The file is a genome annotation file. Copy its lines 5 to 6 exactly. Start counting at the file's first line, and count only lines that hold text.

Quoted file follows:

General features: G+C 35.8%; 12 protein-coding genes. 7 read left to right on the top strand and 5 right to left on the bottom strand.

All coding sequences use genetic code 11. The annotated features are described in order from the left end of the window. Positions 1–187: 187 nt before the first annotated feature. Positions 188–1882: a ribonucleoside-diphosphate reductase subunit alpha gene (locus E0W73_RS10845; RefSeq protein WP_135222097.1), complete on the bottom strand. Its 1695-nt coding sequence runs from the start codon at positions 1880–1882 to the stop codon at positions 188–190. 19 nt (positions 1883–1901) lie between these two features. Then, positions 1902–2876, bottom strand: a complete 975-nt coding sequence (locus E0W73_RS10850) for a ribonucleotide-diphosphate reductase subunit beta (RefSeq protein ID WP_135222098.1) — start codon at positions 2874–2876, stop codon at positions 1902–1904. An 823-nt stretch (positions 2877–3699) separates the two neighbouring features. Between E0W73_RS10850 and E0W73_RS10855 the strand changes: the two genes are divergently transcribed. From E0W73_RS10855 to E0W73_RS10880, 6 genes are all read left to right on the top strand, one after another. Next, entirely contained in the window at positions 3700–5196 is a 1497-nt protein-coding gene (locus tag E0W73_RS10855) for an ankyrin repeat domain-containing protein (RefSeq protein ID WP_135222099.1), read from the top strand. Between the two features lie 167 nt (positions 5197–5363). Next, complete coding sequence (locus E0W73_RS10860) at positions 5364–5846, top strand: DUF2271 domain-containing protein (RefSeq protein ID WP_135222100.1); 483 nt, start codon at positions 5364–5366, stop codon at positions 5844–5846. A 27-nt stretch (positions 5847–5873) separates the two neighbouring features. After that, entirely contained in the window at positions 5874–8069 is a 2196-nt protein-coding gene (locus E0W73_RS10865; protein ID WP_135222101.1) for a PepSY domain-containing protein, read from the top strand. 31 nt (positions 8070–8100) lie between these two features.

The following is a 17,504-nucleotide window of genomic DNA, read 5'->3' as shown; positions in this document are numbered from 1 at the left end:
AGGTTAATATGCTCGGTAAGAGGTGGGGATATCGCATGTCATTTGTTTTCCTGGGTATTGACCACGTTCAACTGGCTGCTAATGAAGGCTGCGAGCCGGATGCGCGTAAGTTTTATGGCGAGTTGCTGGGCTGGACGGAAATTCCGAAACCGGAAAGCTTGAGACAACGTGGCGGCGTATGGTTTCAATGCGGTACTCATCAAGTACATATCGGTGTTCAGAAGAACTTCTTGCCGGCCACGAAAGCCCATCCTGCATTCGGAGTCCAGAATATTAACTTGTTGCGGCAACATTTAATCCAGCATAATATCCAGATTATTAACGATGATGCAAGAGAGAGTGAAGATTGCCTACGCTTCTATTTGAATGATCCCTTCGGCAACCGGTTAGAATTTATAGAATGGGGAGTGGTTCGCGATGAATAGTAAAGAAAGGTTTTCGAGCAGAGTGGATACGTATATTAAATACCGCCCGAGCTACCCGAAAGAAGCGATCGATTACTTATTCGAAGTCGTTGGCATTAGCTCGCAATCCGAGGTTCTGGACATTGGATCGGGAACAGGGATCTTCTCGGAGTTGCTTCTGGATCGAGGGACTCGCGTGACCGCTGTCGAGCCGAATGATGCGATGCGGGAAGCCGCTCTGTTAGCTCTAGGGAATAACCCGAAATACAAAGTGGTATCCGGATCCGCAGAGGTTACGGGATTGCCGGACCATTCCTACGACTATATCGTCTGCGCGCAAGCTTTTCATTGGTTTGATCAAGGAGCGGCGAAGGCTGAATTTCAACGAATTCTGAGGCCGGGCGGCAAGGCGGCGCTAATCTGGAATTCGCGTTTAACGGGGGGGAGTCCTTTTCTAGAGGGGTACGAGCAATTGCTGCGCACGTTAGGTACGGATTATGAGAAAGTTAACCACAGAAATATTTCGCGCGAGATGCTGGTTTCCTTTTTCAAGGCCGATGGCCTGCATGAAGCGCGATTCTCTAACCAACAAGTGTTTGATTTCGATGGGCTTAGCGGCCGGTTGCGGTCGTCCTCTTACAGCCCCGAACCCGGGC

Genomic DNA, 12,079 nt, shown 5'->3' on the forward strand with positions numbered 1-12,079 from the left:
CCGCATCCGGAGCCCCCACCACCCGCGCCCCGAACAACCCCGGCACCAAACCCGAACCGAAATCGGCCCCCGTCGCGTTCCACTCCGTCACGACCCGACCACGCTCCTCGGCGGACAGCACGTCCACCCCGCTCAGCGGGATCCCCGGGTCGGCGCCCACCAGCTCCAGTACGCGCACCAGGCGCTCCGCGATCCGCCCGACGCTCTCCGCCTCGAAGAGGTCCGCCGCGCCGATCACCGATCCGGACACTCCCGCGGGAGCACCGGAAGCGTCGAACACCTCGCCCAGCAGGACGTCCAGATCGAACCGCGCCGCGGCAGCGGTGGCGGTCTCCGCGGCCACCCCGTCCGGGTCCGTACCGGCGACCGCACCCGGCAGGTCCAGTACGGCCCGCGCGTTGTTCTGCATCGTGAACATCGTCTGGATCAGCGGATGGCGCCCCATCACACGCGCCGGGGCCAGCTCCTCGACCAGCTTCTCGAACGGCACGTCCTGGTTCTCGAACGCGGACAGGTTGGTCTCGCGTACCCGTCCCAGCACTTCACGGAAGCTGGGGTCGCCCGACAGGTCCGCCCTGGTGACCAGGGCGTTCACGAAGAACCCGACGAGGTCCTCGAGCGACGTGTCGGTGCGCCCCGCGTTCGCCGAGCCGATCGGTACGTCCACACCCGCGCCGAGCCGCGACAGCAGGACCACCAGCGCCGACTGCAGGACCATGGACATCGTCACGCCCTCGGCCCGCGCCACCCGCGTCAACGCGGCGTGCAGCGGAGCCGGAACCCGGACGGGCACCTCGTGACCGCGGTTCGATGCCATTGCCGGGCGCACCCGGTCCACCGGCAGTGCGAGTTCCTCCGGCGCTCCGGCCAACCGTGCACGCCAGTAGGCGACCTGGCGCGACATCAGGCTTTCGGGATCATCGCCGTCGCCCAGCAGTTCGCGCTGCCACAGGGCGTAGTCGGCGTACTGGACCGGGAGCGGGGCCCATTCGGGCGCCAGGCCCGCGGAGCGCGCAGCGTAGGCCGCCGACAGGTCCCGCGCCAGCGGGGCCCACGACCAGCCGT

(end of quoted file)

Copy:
Genomic DNA, 12,079 nt, shown 5'->3' on the forward strand with positions numbered 1-12,079 from the left:
CCGCATCCGGAGCCCCCACCACCCGCGCCCCGAACAACCCCGGCACCAAACCCGAACCGAAATCGGCCCCCGTCGCGTTCCACTCCGTCACGACCCGACCACGCTCCTCGGCGGACAGCACGTCCACCCCGCTCAGCGGGATCCCCGGGTCGGCGCCCACCAGCTCCAGTACGCGCACCAGGCGCTCCGCGATCCGCCCGACGCTCTCCGCCTCGAAGAGGTCCGCCGCGCCGATCACCGATCCGGACACTCCCGCGGGAGCACCGGAAGCGTCGAACACCTCGCCCAGCAGGACGTCCAGATCGAACCGCGCCGCGGCAGCGGTGGCGGTCTCCGCGGCCACCCCGTCCGGGTCCGTACCGGCGACCGCACCCGGCAGGTCCAGTACGGCCCGCGCGTTGTTCTGCATCGTGAACATCGTCTGGATCAGCGGATGGCGCCCCATCACACGCGCCGGGGCCAGCTCCTCGACCAGCTTCTCGAACGGCACGTCCTGGTTCTCGAACGCGGACAGGTTGGTCTCGCGTACCCGTCCCAGCACTTCACGGAAGCTGGGGTCGCCCGACAGGTCCGCCCTGGTGACCAGGGCGTTCACGAAGAACCCGACGAGGTCCTCGAGCGACGTGTCGGTGCGCCCCGCGTTCGCCGAGCCGATCGGTACGTCCACACCCGCGCCGAGCCGCGACAGCAGGACCACCAGCGCCGACTGCAGGACCATGGACATCGTCACGCCCTCGGCCCGCGCCACCCGCGTCAACGCGGCGTGCAGCGGAGCCGGAACCCGGACGGGCACCTCGTGACCGCGGTTCGATGCCATTGCCGGGCGCACCCGGTCCACCGGCAGTGCGAGTTCCTCCGGCGCTCCGGCCAACCGTGCACGCCAGTAGGCGACCTGGCGCGACATCAGGCTTTCGGGATCATCGCCGTCGCCCAGCAGTTCGCGCTGCCACAGGGCGTAGTCGGCGTACTGGACCGGGAGCGGGGCCCATTCGGGCGCCAGGCCCGCGGAGCGCGCAGCGTAGGCCGCCGACAGGTCCCGCGCCAGCGGGGCCCACGACCAGCCGT